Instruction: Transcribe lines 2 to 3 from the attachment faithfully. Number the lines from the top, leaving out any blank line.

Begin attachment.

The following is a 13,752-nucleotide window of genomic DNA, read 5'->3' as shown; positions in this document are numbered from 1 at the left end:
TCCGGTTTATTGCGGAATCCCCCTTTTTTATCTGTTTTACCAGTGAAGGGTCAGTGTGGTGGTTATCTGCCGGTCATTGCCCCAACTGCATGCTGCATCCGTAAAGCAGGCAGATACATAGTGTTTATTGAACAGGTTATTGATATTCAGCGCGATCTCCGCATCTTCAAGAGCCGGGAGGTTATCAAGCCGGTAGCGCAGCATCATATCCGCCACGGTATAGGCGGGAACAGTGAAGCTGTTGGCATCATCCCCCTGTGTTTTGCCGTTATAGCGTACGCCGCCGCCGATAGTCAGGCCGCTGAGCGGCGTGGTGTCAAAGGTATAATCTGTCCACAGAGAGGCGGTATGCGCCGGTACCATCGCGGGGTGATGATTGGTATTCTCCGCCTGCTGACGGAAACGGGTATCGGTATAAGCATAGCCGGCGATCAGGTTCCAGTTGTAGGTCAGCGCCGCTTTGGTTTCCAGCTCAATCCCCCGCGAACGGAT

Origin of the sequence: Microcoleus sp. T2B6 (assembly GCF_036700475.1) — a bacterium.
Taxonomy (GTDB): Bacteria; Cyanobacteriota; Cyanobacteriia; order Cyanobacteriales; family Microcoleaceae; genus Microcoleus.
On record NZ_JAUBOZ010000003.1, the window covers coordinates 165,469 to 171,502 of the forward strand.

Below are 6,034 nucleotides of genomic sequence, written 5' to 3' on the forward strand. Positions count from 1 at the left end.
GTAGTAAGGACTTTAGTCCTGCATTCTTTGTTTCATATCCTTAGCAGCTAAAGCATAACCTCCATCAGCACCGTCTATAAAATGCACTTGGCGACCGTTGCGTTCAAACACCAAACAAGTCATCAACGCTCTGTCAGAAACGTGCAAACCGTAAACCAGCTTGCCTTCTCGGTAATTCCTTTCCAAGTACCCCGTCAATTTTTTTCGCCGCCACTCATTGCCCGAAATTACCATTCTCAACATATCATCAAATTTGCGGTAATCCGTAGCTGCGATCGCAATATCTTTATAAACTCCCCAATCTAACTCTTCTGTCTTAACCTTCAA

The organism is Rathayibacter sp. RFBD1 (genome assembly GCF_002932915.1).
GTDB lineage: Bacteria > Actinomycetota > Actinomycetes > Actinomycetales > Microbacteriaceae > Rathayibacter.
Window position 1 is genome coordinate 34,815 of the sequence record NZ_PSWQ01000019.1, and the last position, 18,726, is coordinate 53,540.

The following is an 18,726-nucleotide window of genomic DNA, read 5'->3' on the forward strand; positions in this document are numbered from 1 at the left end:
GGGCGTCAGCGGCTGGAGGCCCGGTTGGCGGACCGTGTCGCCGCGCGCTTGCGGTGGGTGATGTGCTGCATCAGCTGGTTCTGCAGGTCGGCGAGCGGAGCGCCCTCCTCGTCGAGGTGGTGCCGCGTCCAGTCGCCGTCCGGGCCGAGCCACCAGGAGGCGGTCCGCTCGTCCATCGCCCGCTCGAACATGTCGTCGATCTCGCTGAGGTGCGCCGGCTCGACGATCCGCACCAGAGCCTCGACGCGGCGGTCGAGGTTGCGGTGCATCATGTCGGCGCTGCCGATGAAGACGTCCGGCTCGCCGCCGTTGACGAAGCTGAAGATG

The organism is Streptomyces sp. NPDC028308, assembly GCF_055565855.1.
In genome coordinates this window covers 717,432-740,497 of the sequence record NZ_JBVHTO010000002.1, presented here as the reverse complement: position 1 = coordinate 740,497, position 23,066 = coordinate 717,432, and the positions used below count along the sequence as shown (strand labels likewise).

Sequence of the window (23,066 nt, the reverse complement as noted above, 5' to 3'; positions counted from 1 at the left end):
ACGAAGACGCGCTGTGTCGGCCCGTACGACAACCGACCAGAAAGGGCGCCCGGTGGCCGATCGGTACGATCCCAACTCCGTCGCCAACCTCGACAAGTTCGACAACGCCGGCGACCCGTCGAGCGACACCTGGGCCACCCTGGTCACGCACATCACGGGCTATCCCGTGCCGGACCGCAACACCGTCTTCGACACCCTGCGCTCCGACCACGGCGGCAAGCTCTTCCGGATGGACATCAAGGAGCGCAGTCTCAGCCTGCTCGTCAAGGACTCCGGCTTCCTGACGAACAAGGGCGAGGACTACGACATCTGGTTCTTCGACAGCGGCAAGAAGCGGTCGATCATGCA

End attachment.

TCCGGTTTATTGCGGAATCCCCCTTTTTTATCTGTTTTACCAGTGAAGGGTCAGTGTGGTGGTTATCTGCCGGTCATTGCCCCAACTGCATGCTGCATCCGTAAAGCAGGCAGATACATAGTGTTTATTGAACAGGTTATTGATATTCAGCGCGATCTCCGCATCTTCAAGAGCCGGGAGGTTATCAAGCCGGTAGCGCAGCATCATATCCGCCACGGTATAGGCGGGAACAGTGAAGCTGTTGGCATCATCCCCCTGTGTTTTGCCGTTATAGCGTACGCCGCCGCCGATAGTCAGGCCGCTGAGCGGCGTGGTGTCAAAGGTATAATCTGTCCACAGAGAGGCGGTATGCGCCGGTACCATCGCGGGGTGATGATTGGTATTCTCCGCCTGCTGACGGAAACGGGTATCGGTATAAGCATAGCCGGCGATCAGGTTCCAGTTGTAGGTCAGCGCCGCTTTGGTTTCCAGCTCAATCCCCCGCGAACGGAT

Origin of the sequence: Microcoleus sp. T2B6 (assembly GCF_036700475.1) — a bacterium.